The main problem is that it doesn't provide context information. It just lists a bunch of translations without telling you when they're appropriate. As for lexical errors: I don't have statistics but it seems to me that the English-Spanish dictionary currently works best. (But this may just as well be an artifact of my limited command of Spanish)
To be fair on the duolingo team, it might be very hard to provide context-appropriate translations and that's why they need us.. but it's surprising and a little disappointing to learn that they would provide a translation that would never be right in any context (I'll report it).. I'm (selfishly) glad to know you don't think the English-Spanish dictionary is as problematic, maybe partly because there are many native Spanish speakers on the team? And maybe the English-German dictionary is particularly problematic because of the compound words?
Making the software automatically fit contexts would be very hard indeed. They'd have to solve the AI problem for that ;-) What they could (and should) do is licensing an external dictionary like pons to not just provide a bag of words but also context information. It'd still be your job to decide which context applies to a specific situation. As they neither have the expertise nor the manpower to build a good dictionary on their own, I think licensing is the most viable option.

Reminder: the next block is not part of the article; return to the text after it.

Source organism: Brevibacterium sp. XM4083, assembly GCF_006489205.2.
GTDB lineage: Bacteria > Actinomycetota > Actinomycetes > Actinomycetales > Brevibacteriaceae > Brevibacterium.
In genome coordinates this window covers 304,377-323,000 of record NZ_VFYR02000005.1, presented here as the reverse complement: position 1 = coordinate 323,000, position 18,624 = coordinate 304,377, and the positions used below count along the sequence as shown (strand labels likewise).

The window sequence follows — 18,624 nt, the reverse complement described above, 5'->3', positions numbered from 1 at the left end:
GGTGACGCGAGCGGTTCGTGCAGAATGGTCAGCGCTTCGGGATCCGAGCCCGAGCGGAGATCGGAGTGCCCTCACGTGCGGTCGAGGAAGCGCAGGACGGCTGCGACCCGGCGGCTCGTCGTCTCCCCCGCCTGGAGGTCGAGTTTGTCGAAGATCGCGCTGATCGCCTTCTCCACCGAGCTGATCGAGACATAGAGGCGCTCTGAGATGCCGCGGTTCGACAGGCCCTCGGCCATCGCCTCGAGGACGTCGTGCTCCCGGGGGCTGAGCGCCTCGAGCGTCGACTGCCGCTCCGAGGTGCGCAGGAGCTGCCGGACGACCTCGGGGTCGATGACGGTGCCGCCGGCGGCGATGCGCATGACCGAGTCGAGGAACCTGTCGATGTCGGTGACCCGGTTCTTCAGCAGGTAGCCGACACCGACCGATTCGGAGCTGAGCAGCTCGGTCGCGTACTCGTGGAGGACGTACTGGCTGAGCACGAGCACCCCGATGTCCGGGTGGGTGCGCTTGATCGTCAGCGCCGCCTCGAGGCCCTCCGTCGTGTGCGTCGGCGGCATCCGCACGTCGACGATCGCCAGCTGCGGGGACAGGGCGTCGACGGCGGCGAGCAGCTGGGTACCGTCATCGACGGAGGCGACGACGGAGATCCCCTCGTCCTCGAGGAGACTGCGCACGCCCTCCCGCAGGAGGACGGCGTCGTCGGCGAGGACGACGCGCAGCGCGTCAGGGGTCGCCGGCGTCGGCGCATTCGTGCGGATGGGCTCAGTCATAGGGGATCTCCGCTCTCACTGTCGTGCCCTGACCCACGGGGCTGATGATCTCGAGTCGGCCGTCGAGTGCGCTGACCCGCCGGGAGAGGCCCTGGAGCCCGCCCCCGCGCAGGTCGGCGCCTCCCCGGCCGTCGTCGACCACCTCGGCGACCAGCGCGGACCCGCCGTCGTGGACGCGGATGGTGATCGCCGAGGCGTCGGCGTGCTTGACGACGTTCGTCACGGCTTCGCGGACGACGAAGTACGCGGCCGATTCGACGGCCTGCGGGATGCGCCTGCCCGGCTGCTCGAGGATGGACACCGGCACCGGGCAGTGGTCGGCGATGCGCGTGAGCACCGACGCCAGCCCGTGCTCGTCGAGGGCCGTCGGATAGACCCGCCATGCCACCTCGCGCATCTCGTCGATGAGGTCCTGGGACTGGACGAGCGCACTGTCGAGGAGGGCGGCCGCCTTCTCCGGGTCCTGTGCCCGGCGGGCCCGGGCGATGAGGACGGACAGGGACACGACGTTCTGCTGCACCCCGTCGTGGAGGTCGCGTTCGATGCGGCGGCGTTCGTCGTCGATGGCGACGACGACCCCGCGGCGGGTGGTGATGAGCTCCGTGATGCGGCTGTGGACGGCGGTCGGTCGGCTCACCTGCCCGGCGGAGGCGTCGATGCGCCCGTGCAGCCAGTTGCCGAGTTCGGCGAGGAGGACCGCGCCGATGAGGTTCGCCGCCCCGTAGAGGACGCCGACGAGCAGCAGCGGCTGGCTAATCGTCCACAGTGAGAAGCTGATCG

This http://is.gd/oqlRIa is much more useful than just listing 'transmission ratio, translation, rendition' as possible translations of 'Übersetzung'.
Is it just me or are other users of this app having a hard time understanding the female speaker? I use the Memrise app and I have no difficulty understanding the voices they use. Memrise even has native German speakers that I can understand better than the female speaker with this app.